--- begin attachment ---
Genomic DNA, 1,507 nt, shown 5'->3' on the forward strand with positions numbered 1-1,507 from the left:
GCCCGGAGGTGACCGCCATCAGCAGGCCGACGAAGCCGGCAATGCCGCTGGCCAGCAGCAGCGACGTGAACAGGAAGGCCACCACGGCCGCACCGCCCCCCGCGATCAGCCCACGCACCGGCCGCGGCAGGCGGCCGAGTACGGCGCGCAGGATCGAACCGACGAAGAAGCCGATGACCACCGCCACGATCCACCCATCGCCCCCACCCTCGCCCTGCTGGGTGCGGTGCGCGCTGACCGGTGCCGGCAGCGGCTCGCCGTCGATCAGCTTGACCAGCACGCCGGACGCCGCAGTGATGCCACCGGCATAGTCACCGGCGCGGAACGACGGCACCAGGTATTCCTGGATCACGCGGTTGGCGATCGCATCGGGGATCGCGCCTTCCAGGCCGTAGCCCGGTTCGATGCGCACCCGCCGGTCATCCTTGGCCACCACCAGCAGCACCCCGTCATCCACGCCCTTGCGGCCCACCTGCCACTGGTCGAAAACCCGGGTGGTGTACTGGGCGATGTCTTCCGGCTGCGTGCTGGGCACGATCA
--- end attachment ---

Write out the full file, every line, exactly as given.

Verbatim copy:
Genomic DNA, 1,507 nt, shown 5'->3' on the forward strand with positions numbered 1-1,507 from the left:
GCCCGGAGGTGACCGCCATCAGCAGGCCGACGAAGCCGGCAATGCCGCTGGCCAGCAGCAGCGACGTGAACAGGAAGGCCACCACGGCCGCACCGCCCCCCGCGATCAGCCCACGCACCGGCCGCGGCAGGCGGCCGAGTACGGCGCGCAGGATCGAACCGACGAAGAAGCCGATGACCACCGCCACGATCCACCCATCGCCCCCACCCTCGCCCTGCTGGGTGCGGTGCGCGCTGACCGGTGCCGGCAGCGGCTCGCCGTCGATCAGCTTGACCAGCACGCCGGACGCCGCAGTGATGCCACCGGCATAGTCACCGGCGCGGAACGACGGCACCAGGTATTCCTGGATCACGCGGTTGGCGATCGCATCGGGGATCGCGCCTTCCAGGCCGTAGCCCGGTTCGATGCGCACCCGCCGGTCATCCTTGGCCACCACCAGCAGCACCCCGTCATCCACGCCCTTGCGGCCCACCTGCCACTGGTCGAAAACCCGGGTGGTGTACTGGGCGATGTCTTCCGGCTGCGTGCTGGGCACGATCA